Asuncion is a relatively small, old city - home to approximately 500,000 people. Despite the city being technically small, the urban center has bled out significantly and the population of the sprawl is closer to 2 million.
Settled by Spanish invaders centuries ago, it became the hub of a vast colonial province. As time went on the city attracted immigrants from across Europe, the immigrants shaped the growth of the city, which has expanded and shifted significantly over the last century.
Asuncion’s climate is tropical and humid with mild winters. In Paraguay the majority of people speak Spanish, and its capital Asuncion is no exception with 57% of the population conversing in Español. That said, the indigenous language of Guaraní and its pidgin cousin Jopará, are both widely spoken languages too.
This is a colorful and friendly city with a long and interesting history. Find yourself in immersed in downtown street life, and grab a chipa caburé on your adventure, or explore the modern parts of the city, with tall buildings, flourishing businesses, and all important air-conditioning during the scorching summers.
Asuncion lies on the Argentinian border, almost opposite the Argentine city of Clorinda, Formosa. It’s also one of the oldest cities in South America. Sitting on the bank of the Paraguay River, the low expanse stretches along the waterside, littered with skyscrapers and tower blocks.
Silvio Pettirossi International Airport is the main hub for the visitors that arrive to the city. A cab ride to the city center costs about $25.
Asuncion is a heaven for history buffs with countless historical buildings, museums, and galleries. If you want to relax after you finis your daily excursions, you can have a rest at pubs and nice restaurants, which are abundant in the city center.
Paraguay won its independence in 1811. The secret HQ of the coup rebels was in downtown Asuncion. Today it’s a museum and historial site that you can visit, known as Casa de la Independencia (House of the Independence).
Taking you even further back in the history of Paraguay is the Museo Del Barro – housing an impressive display of indigenous and rural art.
For a lunchtime picnic or a romantic stroll, the Cerro Lambaré is famous for its blossoming lapacho trees, climb the hill and look out over the city. For the outdoorsmen among you, Asuncion boasts plenty of beautiful parks and green spaces such as the Parque Independencia or the Parque Carlos Antonio López.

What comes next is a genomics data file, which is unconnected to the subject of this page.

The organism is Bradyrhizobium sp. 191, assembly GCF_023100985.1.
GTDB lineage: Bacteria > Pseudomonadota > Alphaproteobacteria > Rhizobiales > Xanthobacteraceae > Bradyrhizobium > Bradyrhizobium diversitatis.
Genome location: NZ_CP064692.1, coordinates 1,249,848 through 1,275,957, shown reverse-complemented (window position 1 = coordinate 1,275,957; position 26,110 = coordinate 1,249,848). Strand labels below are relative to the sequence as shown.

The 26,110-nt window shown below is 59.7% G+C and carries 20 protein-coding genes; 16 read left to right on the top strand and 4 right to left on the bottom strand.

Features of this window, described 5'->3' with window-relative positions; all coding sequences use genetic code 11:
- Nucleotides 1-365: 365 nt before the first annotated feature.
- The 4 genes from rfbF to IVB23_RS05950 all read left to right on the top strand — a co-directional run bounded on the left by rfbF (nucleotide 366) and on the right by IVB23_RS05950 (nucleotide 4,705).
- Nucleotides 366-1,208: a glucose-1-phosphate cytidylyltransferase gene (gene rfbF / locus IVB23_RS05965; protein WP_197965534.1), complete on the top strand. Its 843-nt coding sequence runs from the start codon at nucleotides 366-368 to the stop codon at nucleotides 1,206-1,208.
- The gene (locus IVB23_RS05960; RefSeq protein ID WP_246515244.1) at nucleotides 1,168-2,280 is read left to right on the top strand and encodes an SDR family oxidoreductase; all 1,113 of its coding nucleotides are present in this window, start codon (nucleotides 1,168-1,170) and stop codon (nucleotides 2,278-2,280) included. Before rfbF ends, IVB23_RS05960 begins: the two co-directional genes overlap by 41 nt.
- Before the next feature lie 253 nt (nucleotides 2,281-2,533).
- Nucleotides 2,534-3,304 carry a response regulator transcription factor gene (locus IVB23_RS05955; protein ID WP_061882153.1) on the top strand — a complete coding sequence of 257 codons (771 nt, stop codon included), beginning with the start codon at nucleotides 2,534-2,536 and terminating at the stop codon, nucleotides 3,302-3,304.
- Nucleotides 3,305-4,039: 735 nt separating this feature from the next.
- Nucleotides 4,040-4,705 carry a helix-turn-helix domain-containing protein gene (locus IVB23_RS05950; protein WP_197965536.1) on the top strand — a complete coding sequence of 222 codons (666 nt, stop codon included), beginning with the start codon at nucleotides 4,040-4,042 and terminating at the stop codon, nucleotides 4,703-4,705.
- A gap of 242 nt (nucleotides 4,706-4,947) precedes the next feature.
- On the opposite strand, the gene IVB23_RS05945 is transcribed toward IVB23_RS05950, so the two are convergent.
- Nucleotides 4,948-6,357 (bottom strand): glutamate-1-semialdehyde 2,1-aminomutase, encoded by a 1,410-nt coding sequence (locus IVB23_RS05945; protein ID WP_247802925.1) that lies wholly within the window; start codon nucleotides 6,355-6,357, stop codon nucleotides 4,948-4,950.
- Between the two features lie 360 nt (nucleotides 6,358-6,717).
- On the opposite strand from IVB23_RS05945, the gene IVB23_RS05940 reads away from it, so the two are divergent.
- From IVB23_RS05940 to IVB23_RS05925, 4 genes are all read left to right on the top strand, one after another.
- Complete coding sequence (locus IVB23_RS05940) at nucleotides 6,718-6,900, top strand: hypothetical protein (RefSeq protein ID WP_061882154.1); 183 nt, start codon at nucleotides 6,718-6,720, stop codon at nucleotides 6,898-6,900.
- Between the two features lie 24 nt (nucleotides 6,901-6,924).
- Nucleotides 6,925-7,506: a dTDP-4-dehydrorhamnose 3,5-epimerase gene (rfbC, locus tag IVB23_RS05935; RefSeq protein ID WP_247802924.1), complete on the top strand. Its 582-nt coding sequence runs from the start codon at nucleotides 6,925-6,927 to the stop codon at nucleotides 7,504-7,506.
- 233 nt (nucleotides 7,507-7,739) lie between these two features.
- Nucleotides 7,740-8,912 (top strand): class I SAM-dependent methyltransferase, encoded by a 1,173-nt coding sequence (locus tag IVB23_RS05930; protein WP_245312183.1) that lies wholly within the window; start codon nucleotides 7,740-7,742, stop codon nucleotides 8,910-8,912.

If you want to shop, Calle Palma is a great place browse while seeing authentic parts of the city - stopping off at cafes, plazas and landmarks. A little exploring around this area will find you more bargains, and great street food vendors.
As well as a great selection of small shops, the city has large luxury malls such as Shopping del Sol, or the Mall Excelsior, with international brands and bargains.
To shop where the locals shop, try the Mercado 4 market; you can find anything from food to fashion and the usual Paraguayan souvenirs – lace, leather, and Bombillas.
For a bite to eat at any time of day, try one of the city’s most revered restaurants - Restaurante Bolsi. Everything from breakfast to dinner is great quality, and with a broad choice of cuisine, it’s great for entertaining international clients or locals.
If you’re out late and need some food, try Tierra Colorada, where you will dine with the locals and taste some great gourmet fusion food - traditional Paraguayan with a European twist. It has a great atmosphere, friendly staff, and good wines.
65% of Asuncion’s population is under 35 years old; this makes the Capital and extremely young city. The nightlife is lively and modern, and is found in several different areas - the downtown part of the city is home to the sleek bars and restaurants you might wish to visit for business or for a formal evening out.
If you want to get a taste of real Asuncion after dark though, try one of the party neighborhoods; Manora and Las Carmelitas, where the drinks never run dry, and the music never stops.
If you’re visiting the Presidential Palace, head to the nearby Manzana de la Rivera, to take a peek at restored tradition homes that you can explore, and learn more about the country and its capital. There’s an old railway station here that can take you to neighboring cities of Luque and Areguá.
Many international congresses, conferences, symposiums, exhibitions, tradeshows and fairs take place throughout the year in the capital. Thanks to the nice aura of the city and the quality of the hotels as well with the venues, Asuncion is becoming a better place to hold these sort of large scale events.